‘Not for profits’ come in just two forms: charities and bankrupts. So why do people insist on using the term ‘not for profit’ to describe organisations using the tools of business to create public good?
It seems wrong to define anything by what it’s not, especially when the label’s patently untrue! Social enterprises, often described as ‘not for profits’ (NFP) are trading organisations which need to demonstrate solvency. They aren’t, technically, NFP. Can we please stop using the phrase? It’s not helpful.
Charities are principally funded by grants and donations, they’re genuinely NFP. Some larger charities include, within their organisations, a trading arm. For what reason? To make a profit, of course, to provide a reliable and ongoing income for the charity. Already we look to be on shaky grounds if we describe such a hybrid as NFP.
Increasingly, businesses are finding a purpose beyond profit around which to develop a business model. Thousands, globally, in the B Corp movement are committed to serving social and environmental causes through their business activities. They are undeniably ‘for profit’ – but is it fair to lump them into the same category as rapacious hedge funds? Of course not. Others, like Unilever, have reduced the emphasis on shareholder return (the primacy of which was the basis of the old ‘for profit’ world) and adopted a stakeholder approach based on sustainable and responsible practices. The British Government has recognised this in identifying the concept of the ‘mission-led business’ and France has a legal status of ‘société à mission’.
The B Corp movement arose in the US where, twenty years ago, the profit motive was enshrined in corporate law as the sole purpose of business. They changed that, achieving legal recognition for an alternative constitution: the Benefit Corporation. UK law has never been as dogmatic, having always allowed a purpose beyond profit (although critics of the 2006 Companies Act correctly claim that it falls short of encouraging such a status).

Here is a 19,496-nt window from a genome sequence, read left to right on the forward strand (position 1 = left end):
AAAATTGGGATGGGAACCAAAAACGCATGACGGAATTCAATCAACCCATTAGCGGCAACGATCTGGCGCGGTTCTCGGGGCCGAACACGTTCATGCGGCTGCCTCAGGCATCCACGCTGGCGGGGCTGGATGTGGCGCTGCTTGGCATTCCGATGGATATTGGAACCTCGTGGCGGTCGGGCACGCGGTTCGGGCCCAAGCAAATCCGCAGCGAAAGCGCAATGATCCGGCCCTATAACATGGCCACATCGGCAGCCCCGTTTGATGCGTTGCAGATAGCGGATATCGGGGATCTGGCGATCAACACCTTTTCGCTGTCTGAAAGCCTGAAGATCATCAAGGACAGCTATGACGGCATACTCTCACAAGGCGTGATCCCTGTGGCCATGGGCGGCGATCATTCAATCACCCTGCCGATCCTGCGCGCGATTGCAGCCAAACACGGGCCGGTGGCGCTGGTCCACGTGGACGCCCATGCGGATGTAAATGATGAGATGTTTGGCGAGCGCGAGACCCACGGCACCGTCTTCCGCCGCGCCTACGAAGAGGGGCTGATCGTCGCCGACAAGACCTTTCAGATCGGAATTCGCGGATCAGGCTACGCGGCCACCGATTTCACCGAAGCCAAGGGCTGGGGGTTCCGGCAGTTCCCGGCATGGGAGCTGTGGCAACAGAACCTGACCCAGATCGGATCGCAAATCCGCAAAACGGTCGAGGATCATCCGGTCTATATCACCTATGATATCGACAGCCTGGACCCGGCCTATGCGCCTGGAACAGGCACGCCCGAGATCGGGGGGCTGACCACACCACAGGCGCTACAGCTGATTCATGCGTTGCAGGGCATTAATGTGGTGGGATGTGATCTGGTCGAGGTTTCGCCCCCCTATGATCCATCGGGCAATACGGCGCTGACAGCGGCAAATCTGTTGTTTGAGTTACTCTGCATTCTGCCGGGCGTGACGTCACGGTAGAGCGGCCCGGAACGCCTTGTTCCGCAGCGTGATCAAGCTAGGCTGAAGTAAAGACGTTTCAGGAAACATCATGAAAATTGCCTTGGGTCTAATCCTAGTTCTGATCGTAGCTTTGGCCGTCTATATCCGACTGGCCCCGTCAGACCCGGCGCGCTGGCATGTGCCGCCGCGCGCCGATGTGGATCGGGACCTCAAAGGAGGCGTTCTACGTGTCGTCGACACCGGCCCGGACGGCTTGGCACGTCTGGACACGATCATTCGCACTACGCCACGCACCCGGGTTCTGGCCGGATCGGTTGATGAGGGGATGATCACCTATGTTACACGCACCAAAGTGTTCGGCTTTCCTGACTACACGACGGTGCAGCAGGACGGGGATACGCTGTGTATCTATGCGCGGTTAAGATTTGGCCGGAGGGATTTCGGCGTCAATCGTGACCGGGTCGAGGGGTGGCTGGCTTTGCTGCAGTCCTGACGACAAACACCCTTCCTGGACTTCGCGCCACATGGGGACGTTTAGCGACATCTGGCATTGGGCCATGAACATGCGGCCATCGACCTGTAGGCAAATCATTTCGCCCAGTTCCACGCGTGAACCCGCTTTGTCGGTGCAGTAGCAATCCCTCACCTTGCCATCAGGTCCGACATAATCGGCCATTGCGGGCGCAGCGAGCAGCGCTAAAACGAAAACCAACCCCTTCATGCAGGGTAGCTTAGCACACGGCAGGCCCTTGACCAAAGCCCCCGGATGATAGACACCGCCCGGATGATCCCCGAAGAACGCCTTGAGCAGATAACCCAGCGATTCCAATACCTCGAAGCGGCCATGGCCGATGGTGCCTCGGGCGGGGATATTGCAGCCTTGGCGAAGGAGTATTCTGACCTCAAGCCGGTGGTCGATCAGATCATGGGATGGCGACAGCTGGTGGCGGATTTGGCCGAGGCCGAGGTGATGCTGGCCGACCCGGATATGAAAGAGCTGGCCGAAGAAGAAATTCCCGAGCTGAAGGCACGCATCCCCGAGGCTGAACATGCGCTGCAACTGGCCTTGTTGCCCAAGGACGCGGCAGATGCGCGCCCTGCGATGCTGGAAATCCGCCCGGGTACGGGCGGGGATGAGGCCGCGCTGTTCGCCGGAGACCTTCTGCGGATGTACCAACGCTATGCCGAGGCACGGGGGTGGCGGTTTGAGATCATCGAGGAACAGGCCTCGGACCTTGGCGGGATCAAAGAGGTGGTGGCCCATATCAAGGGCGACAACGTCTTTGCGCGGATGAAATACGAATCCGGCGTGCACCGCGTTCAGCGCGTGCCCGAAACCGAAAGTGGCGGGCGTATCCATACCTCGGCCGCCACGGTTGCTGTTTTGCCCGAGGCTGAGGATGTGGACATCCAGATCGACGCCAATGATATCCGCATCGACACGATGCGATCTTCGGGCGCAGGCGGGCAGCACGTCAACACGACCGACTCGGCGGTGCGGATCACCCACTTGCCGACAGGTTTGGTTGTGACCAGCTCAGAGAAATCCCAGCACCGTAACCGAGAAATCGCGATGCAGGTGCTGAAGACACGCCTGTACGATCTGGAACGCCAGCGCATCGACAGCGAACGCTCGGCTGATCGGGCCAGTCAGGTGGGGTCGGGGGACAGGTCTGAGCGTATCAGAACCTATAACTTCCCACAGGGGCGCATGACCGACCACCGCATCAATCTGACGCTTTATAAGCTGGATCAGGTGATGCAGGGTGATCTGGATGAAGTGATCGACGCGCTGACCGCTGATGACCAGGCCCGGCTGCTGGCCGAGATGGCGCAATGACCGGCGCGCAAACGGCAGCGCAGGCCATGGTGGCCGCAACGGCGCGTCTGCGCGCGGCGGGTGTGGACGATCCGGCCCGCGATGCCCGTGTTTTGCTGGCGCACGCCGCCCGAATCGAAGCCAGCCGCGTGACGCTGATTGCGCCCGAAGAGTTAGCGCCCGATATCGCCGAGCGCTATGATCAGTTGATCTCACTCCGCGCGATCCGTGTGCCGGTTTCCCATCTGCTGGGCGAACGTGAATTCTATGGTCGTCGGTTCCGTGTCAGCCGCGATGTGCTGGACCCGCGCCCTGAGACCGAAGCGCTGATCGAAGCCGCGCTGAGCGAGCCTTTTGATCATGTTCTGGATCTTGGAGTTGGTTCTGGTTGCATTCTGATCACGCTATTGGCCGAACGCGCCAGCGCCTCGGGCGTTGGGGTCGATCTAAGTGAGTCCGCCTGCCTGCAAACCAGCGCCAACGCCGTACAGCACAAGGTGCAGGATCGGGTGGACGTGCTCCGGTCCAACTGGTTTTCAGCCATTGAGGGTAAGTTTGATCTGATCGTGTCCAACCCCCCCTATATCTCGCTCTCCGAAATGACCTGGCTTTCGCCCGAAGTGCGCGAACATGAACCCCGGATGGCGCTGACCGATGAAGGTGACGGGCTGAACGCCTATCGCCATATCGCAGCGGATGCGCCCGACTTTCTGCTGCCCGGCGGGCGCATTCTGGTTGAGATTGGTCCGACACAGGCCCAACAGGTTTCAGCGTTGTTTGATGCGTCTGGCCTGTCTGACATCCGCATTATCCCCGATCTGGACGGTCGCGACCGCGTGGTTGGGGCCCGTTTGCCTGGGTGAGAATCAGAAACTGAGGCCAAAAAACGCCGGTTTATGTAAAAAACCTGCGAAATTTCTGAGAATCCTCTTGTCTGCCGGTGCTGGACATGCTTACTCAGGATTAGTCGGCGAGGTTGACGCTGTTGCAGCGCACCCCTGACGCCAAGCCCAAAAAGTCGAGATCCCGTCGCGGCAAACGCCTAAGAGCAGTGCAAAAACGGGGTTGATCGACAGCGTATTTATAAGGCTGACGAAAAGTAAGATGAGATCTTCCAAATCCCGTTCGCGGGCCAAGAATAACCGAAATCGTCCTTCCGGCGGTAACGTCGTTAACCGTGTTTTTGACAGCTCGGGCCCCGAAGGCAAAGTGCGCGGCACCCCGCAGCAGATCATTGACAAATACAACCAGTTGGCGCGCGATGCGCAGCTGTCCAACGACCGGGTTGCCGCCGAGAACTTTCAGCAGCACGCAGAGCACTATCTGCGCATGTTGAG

In the US ‘NFP’ and ‘non-profit’ are defined (separately) in law and for tax purposes. This range of organisations is not allowed to distribute any profit to members. A UK social enterprise such as a CIC (Community Interest Company, which can distribute up to 40 percent of its profits) wouldn’t qualify as NFP under US law.
So, if we really want to make the arbitrary distinction between NFPs and ‘for profits’, we should distinguish between those that aim to maximise short term profit (typically the more anarchic elements of the finance industry) and those that use their surpluses to serve a higher purpose. The problem with this is the massive grey area between those two poles. How should we classify Novo Nordisk, the world’s largest insulin manufacturer? It’s owned by a charity which gives $400M each year to causes in health and life science. Is it a NFP? Patently not, but it is purpose-led.
Our terminology needs to be useful, assisting dialogue, debate, collaboration. Surely ‘purpose-led’ organisations, whether charities, social enterprises, B Corps, even some in mainstream business, have more in common with each other than with those dedicated to profit maximisation or private shareholder value alone?
Let’s pay those who do good the compliment of recognising them for what they are, ‘purpose-led’, not ‘profit-led’, rather than defining them by what they’re not.